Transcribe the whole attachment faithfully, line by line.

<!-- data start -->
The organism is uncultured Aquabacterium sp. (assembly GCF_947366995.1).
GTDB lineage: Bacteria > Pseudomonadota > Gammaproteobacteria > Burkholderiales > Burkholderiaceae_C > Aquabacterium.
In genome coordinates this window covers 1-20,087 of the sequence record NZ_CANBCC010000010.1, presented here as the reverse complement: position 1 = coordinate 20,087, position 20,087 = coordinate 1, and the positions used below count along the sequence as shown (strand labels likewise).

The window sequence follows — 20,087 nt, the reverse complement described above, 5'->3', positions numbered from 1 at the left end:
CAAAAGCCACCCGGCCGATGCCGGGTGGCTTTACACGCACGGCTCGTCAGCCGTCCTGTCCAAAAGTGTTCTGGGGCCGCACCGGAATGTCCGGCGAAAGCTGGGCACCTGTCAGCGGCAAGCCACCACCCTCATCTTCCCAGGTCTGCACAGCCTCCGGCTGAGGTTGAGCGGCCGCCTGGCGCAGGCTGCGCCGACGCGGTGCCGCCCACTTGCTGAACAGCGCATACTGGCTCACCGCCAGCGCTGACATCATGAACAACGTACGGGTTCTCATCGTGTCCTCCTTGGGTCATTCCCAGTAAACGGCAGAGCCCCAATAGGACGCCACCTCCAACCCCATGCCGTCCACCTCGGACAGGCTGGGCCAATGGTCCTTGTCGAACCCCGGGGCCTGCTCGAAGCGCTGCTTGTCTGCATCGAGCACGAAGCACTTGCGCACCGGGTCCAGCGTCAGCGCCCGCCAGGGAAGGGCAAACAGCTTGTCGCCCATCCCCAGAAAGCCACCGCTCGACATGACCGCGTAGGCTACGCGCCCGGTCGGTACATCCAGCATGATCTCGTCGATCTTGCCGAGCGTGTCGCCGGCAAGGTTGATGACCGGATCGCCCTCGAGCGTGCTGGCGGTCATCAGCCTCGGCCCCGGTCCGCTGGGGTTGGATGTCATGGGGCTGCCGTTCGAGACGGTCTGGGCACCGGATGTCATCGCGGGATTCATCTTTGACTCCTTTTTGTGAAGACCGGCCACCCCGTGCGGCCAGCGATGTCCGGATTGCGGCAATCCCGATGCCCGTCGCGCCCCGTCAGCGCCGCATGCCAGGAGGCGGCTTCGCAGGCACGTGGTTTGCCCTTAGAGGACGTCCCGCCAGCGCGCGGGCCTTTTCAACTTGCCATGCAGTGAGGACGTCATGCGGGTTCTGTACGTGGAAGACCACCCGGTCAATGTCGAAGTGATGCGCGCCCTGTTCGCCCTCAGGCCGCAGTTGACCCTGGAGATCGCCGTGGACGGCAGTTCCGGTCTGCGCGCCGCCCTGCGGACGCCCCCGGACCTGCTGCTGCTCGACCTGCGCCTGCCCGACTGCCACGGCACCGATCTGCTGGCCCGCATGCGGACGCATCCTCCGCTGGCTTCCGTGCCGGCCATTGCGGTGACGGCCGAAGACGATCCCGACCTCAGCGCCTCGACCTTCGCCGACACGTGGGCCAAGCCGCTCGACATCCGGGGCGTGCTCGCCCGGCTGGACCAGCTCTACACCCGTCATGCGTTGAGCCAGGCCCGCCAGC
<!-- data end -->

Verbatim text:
The organism is uncultured Aquabacterium sp. (assembly GCF_947366995.1).
GTDB lineage: Bacteria > Pseudomonadota > Gammaproteobacteria > Burkholderiales > Burkholderiaceae_C > Aquabacterium.
In genome coordinates this window covers 1-20,087 of the sequence record NZ_CANBCC010000010.1, presented here as the reverse complement: position 1 = coordinate 20,087, position 20,087 = coordinate 1, and the positions used below count along the sequence as shown (strand labels likewise).

The window sequence follows — 20,087 nt, the reverse complement described above, 5'->3', positions numbered from 1 at the left end:
CAAAAGCCACCCGGCCGATGCCGGGTGGCTTTACACGCACGGCTCGTCAGCCGTCCTGTCCAAAAGTGTTCTGGGGCCGCACCGGAATGTCCGGCGAAAGCTGGGCACCTGTCAGCGGCAAGCCACCACCCTCATCTTCCCAGGTCTGCACAGCCTCCGGCTGAGGTTGAGCGGCCGCCTGGCGCAGGCTGCGCCGACGCGGTGCCGCCCACTTGCTGAACAGCGCATACTGGCTCACCGCCAGCGCTGACATCATGAACAACGTACGGGTTCTCATCGTGTCCTCCTTGGGTCATTCCCAGTAAACGGCAGAGCCCCAATAGGACGCCACCTCCAACCCCATGCCGTCCACCTCGGACAGGCTGGGCCAATGGTCCTTGTCGAACCCCGGGGCCTGCTCGAAGCGCTGCTTGTCTGCATCGAGCACGAAGCACTTGCGCACCGGGTCCAGCGTCAGCGCCCGCCAGGGAAGGGCAAACAGCTTGTCGCCCATCCCCAGAAAGCCACCGCTCGACATGACCGCGTAGGCTACGCGCCCGGTCGGTACATCCAGCATGATCTCGTCGATCTTGCCGAGCGTGTCGCCGGCAAGGTTGATGACCGGATCGCCCTCGAGCGTGCTGGCGGTCATCAGCCTCGGCCCCGGTCCGCTGGGGTTGGATGTCATGGGGCTGCCGTTCGAGACGGTCTGGGCACCGGATGTCATCGCGGGATTCATCTTTGACTCCTTTTTGTGAAGACCGGCCACCCCGTGCGGCCAGCGATGTCCGGATTGCGGCAATCCCGATGCCCGTCGCGCCCCGTCAGCGCCGCATGCCAGGAGGCGGCTTCGCAGGCACGTGGTTTGCCCTTAGAGGACGTCCCGCCAGCGCGCGGGCCTTTTCAACTTGCCATGCAGTGAGGACGTCATGCGGGTTCTGTACGTGGAAGACCACCCGGTCAATGTCGAAGTGATGCGCGCCCTGTTCGCCCTCAGGCCGCAGTTGACCCTGGAGATCGCCGTGGACGGCAGTTCCGGTCTGCGCGCCGCCCTGCGGACGCCCCCGGACCTGCTGCTGCTCGACCTGCGCCTGCCCGACTGCCACGGCACCGATCTGCTGGCCCGCATGCGGACGCATCCTCCGCTGGCTTCCGTGCCGGCCATTGCGGTGACGGCCGAAGACGATCCCGACCTCAGCGCCTCGACCTTCGCCGACACGTGGGCCAAGCCGCTCGACATCCGGGGCGTGCTCGCCCGGCTGGACCAGCTCTACACCCGTCATGCGTTGAGCCAGGCCCGCCAGC